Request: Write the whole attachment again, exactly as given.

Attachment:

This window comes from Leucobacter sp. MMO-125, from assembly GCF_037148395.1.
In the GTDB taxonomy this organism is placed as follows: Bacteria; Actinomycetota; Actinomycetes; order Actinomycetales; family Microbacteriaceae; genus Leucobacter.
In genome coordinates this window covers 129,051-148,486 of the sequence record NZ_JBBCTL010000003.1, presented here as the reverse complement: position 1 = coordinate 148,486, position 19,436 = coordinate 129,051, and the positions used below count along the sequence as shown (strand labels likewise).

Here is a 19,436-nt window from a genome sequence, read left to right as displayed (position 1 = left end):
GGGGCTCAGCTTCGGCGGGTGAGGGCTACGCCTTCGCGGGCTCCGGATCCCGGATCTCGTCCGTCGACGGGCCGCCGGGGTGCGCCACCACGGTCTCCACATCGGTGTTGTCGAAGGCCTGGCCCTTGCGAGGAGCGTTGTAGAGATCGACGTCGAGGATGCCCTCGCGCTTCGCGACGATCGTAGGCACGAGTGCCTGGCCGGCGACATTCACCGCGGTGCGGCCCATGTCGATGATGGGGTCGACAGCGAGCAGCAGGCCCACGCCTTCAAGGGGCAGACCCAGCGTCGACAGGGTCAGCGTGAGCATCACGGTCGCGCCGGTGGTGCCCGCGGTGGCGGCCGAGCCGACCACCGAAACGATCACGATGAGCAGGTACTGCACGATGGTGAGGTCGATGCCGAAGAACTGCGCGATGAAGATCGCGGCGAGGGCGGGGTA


This window comes from Leucobacter sp. MMO-125, from assembly GCF_037148395.1.
In the GTDB taxonomy this organism is placed as follows: Bacteria; Actinomycetota; Actinomycetes; order Actinomycetales; family Microbacteriaceae; genus Leucobacter.
In genome coordinates this window covers 129,051-148,486 of the sequence record NZ_JBBCTL010000003.1, presented here as the reverse complement: position 1 = coordinate 148,486, position 19,436 = coordinate 129,051, and the positions used below count along the sequence as shown (strand labels likewise).

Here is a 19,436-nt window from a genome sequence, read left to right as displayed (position 1 = left end):
GGGGCTCAGCTTCGGCGGGTGAGGGCTACGCCTTCGCGGGCTCCGGATCCCGGATCTCGTCCGTCGACGGGCCGCCGGGGTGCGCCACCACGGTCTCCACATCGGTGTTGTCGAAGGCCTGGCCCTTGCGAGGAGCGTTGTAGAGATCGACGTCGAGGATGCCCTCGCGCTTCGCGACGATCGTAGGCACGAGTGCCTGGCCGGCGACATTCACCGCGGTGCGGCCCATGTCGATGATGGGGTCGACAGCGAGCAGCAGGCCCACGCCTTCAAGGGGCAGACCCAGCGTCGACAGGGTCAGCGTGAGCATCACGGTCGCGCCGGTGGTGCCCGCGGTGGCGGCCGAGCCGACCACCGAAACGATCACGATGAGCAGGTACTGCACGATGGTGAGGTCGATGCCGAAGAACTGCGCGATGAAGATCGCGGCGAGGGCGGGGTA